Cal showed their class on Saturday at Rio Tinto Stadium in Rio Tinto Stadium Saturday by staying off a very good BYU Cougars side fueled by enormous support in their home state. With a final score of 21-14, the crowd of nearly 11,000 got their money’s worth. Cal’s cool-headed flyhalf, James Bailes, anchored his team’s backline expertly and earned MVP honors that he bashfully accepted.
The first 20 minutes BYU was able to maintain posession, but rarely got out of their own half and even more rarely got into Cal’s 22. Some handling errors creeped into BYU’s play and some major attacking opportunities were brought to a screeching halt as a result.
Cal didn’t panic and continued to compete at the breakdown and hold their defensive lines. BYU, perhaps as a result of Cal’s stonewall defense, started to try and kick to the corners. However, Cal’s back three; Blaine Scully, Dustin Muhn, and James McTurk, were up to the challenge and were able to claim a lot of ball in the air despite some very firm challenges from BYU’s chasers.
Cougar flyhalf, Dylan Lubbe, had an absolute cracker of a game, playing with an intensity and a swagger on both sides of tha ball that was an inspirational force for the Cougars.
It wasn’t until the 23rd minute that either team scored, and Cal happened to be the squad that did. Blindside flanker, Derek Asbun, powered through the BYU defense to get his team on the board. Bailes would convert the score.
Cal’s lineouts were the only trouble spot for the Golden Bears and BYU’s jumpers were able to spoil ball and pressure Cal regularly.
BYU’s poured into the rucks effectively and were able to secure most of their ball, but their loose forwards were exceptional with ball in hand, to that end, Aspensia Malani, the stout blindside wing for BYU, crossed the line after breaking through a series of Cal tackles, and just like that, it was a three-point ball game.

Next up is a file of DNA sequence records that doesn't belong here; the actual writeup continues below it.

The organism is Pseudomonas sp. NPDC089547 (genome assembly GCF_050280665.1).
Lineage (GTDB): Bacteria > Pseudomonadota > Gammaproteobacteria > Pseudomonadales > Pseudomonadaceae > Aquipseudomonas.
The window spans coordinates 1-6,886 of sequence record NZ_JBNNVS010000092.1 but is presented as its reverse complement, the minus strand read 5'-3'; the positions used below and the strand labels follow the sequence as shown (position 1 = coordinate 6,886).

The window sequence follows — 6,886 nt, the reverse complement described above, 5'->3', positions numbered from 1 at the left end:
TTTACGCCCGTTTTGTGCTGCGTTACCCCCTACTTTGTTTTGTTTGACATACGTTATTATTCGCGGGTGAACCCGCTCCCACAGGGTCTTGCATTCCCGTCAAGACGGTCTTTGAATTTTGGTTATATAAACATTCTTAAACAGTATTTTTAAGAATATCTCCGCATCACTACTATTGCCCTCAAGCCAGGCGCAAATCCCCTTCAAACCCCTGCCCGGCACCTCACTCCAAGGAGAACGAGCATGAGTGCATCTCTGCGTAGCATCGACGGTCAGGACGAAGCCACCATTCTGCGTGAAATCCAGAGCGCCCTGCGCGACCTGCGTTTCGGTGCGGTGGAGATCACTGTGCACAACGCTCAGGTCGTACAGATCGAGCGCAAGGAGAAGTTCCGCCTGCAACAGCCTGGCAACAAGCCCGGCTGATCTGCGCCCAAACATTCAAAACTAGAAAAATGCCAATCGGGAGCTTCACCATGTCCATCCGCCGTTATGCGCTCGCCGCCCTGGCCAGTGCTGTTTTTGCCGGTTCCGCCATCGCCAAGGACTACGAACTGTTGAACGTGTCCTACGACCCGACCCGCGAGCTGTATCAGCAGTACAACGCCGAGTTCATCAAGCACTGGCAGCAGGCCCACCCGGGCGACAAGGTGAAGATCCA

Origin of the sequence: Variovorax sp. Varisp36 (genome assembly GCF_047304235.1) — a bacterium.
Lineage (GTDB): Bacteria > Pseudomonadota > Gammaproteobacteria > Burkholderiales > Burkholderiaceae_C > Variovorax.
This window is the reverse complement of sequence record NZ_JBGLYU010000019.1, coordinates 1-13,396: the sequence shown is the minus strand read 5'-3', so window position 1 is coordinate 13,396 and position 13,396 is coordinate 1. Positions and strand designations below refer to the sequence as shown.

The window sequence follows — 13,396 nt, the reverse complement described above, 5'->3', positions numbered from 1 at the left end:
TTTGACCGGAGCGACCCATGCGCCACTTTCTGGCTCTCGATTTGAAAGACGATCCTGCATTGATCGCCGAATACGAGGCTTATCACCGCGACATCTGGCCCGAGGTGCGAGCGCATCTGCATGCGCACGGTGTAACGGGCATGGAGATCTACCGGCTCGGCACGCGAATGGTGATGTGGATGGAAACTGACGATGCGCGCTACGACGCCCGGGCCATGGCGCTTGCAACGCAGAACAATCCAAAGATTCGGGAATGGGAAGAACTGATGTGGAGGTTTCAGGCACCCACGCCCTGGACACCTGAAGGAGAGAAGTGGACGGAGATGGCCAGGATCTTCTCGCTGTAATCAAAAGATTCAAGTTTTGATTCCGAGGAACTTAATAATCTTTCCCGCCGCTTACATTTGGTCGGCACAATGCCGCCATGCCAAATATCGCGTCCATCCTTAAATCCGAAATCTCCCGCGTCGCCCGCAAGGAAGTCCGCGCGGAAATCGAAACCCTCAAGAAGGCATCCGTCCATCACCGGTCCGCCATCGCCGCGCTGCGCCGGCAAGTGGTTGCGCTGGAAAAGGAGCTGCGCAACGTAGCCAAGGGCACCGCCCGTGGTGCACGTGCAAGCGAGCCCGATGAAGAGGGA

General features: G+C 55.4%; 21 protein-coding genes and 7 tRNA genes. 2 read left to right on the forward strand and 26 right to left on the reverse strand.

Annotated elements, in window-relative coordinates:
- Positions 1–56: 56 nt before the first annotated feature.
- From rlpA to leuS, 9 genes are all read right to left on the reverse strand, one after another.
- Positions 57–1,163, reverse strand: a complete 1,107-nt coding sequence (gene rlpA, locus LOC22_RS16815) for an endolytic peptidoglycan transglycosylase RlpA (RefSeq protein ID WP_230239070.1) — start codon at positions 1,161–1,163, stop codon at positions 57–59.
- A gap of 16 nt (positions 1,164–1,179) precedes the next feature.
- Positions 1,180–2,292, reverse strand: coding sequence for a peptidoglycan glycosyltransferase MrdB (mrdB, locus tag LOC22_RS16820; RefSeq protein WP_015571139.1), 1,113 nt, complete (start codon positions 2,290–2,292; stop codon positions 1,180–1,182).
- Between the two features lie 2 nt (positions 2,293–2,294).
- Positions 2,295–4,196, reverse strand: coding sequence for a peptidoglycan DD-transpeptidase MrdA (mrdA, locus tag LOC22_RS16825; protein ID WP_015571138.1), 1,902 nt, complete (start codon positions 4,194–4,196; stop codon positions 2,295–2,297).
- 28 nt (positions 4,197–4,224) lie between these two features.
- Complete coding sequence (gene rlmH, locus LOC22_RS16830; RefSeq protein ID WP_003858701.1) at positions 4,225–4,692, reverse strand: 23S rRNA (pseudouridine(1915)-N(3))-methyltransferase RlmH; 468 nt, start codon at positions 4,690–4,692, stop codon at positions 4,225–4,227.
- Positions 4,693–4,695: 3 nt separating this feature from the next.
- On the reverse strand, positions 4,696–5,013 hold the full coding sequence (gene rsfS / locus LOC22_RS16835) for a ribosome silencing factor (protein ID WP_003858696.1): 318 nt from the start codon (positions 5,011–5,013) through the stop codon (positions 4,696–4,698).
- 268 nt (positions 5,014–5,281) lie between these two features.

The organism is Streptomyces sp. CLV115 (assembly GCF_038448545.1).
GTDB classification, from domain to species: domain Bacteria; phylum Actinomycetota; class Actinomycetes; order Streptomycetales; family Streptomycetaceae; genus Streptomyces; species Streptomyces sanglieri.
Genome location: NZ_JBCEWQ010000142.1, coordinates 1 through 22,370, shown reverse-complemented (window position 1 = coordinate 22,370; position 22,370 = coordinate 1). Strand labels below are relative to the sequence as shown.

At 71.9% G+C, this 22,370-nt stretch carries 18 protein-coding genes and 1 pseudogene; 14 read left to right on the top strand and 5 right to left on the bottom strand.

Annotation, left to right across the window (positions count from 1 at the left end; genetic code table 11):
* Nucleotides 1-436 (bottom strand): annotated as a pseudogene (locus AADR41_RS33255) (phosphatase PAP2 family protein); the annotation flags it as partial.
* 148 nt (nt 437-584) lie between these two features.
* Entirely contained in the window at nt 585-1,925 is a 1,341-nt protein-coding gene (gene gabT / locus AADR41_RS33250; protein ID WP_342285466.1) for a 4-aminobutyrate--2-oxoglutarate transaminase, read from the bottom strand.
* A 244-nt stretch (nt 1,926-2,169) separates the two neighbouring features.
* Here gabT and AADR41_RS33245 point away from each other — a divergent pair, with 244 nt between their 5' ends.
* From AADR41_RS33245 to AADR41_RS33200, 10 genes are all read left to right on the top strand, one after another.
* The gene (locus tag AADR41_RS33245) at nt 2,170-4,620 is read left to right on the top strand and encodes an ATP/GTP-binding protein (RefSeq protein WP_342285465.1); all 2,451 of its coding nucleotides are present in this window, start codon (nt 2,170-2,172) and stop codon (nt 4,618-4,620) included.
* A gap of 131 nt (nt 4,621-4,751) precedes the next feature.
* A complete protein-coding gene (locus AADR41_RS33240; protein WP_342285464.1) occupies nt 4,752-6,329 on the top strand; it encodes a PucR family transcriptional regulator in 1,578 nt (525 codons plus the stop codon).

Bailes would slot a penalty kick before halftime and the scores were at 13-7 when the teams went into the tunnel.
The second half started as the sun started to set at Rio Tinto, and both teams came out firing. BYU’s handling let them down again, perhaps the nervousness caused by the expectations of the rowdy mass of supporters in the stands, and it seemed they were just getting ahead of themselves and not catching good ball in backline moves. Cal didn’t have such problems.
Cal continued absorbing solid BYU tackles all game and didn’t back down or begin to shy away or hestiate from going into contact. Point and case: Seamus Kelly’s try in the 60th minute that would prove to be the game-winner. Kelly ran onto a beautiful ball from Bailes and he turned a sliver-of-a-gap in BYU’s defense into a gaping hole with his pace and power.
BYU answered back seven minutes later as Sosaia Leaaetoa scored a try to give BYU a breath of life in the game.
Cal’s precision prevailed in the end and they managed the last 12 minutes of the game well and BYU helped them do so with a few handling errors and careless penalties.